ii) a first aperture in the elongated body, and
iii) a second aperture intermediate the first aperture and the first end of the elongated body;
b) a first pivot peg mounted on the spray gun and projecting into the first aperture such that the first aperture slides past the first pivot peg;
c) a second pivot peg mounted on the spray gun and projecting into the second aperture such that the second aperture slides past the second pivot peg; and
d) an actuating means for actuating the air valve and paint valve, the actuating means being in operational contact with the trigger intermediate the first aperture and the second end of the elongated body, such that when the trigger is pulled and rotated about the first pivot peg, the actuating means opens the air valve, and when the trigger is further pulled and rotated about the second pivot peg, the actuating means opens the paint valve.
2. The trigger assembly of claim 1, further comprising
e) an urging means for urging the trigger toward a rest position, the urging means located intermediate the first aperture and the second end of the trigger.
3. The trigger assembly of claim 2 wherein the urging means comprises a spring urging the actuator means against the trigger.
4. The trigger assembly of claim 1, wherein the actuator means is a stiff rod.
5. The trigger assembly of claim 1, wherein the trigger has a grasping region centered approximately 2 and 1/2 inches from the first aperture and approximately 3 and 1/3 inches from the second aperture.
6. The trigger assembly of claim 5, wherein the actuator means abuts the trigger approximately 1/2 inch from the first aperture.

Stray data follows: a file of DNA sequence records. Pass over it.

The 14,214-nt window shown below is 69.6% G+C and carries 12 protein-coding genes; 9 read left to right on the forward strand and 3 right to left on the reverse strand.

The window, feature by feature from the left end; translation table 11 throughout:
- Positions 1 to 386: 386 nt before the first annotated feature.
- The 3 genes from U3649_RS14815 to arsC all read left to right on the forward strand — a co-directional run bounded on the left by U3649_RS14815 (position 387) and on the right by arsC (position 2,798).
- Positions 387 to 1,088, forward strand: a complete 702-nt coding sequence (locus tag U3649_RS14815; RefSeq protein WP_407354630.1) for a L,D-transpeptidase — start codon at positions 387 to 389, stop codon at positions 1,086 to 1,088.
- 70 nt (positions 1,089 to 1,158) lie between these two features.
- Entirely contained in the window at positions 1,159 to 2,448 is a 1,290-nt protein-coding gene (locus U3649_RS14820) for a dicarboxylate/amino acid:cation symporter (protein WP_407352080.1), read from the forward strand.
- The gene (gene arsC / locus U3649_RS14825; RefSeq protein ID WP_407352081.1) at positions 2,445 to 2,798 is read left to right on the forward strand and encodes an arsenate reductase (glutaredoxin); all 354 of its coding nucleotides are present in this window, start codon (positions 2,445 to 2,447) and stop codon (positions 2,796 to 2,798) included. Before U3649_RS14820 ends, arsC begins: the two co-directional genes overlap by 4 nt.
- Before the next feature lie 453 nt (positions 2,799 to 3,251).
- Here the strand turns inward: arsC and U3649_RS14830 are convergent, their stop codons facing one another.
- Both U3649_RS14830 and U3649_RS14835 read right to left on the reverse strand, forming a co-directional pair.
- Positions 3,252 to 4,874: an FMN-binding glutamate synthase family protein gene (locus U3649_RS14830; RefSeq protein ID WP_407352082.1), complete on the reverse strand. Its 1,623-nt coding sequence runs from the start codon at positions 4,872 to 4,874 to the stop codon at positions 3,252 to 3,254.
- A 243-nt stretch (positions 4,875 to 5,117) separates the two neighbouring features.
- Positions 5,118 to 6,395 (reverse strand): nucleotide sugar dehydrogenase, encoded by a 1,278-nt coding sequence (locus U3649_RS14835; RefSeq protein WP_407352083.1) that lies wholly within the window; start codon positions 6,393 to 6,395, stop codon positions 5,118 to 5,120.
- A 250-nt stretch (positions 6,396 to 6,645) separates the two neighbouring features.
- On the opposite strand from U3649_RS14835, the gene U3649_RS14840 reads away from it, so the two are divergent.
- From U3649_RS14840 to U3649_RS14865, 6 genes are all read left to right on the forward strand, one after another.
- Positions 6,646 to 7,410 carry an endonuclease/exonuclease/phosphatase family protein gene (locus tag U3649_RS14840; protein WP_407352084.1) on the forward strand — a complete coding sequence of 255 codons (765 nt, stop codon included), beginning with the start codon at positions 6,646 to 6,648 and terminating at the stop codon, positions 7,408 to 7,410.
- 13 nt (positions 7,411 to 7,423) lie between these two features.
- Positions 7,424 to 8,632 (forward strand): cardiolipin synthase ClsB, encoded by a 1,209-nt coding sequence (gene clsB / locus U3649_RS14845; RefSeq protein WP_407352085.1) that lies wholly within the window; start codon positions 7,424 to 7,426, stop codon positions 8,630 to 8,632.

7. A paint spray gun comprising:
a) a gun body having a handle and an air passageway for allowing pressurized air to pass therethrough;
b) an air valve situated inside the air passageway of the gun body for controlling the flow of pressurized air through the fluid air passageway, the valve opening when moved against the flow of pressurized air through the gun;
c) a paint valve for allowing paint to enter the flow of pressurized air;
d) an actuating means for actuating the air valve and the paint valve through physical movement, such that when the actuating means is moved from a rest position, the air valve opens, and as the actuating means is further moved from the rest position, the paint valve then opens;
e) a trigger pivotably attached to the gun and located adjacent to the actuator means such that when the trigger is pulled toward the handle, the actuator means is moved from the rest position and the air valve is moved against the flow of pressurized air, the trigger having:
i) an elongated body extending from a first end to a second end,
ii) a first aperture in the elongated body, and
iii) a second aperture intermediate the first aperture and the first end of the elongated body;
f) a first pivot peg mounted on the gun body and projecting into the first aperture of the trigger such that the trigger pivots about the first pivot peg during a first range of motion during which the air valve is opened by the actuator means, and such that there is a relative sliding motion between the first pivot peg and the first aperture during a second range of motion during which the position of the paint valve is controlled by the actuator means;
g) a second pivot peg mounted on the gun body and projecting into the second aperture of the trigger such that there is a relative sliding motion between the second pivot peg and the second aperture during the first range of motion and that the trigger pivots about the second pivot peg during the second range of motion.
8. The paint spray gun of claim 7, further comprising:
h) urging means for urging the trigger away from the handle of the gun body, the urging means being located intermediate the first aperture and the second end of the trigger.
9. The paint spray gun of claim 8 wherein the urging means comprises a spring urging the actuator means against the trigger away from the handle.
10. A method of controlling an air valve and a paint valve in a spray gun, the spray gun having a gun body and a trigger with a first end and a second end, the air valve opening when moved against air pressure and being attached to an actuator which is moved by pulling the trigger near the second end of the trigger, and the paint valve also being attached to the actuator and opening after the actuator opens the air valve, the method comprising the steps of: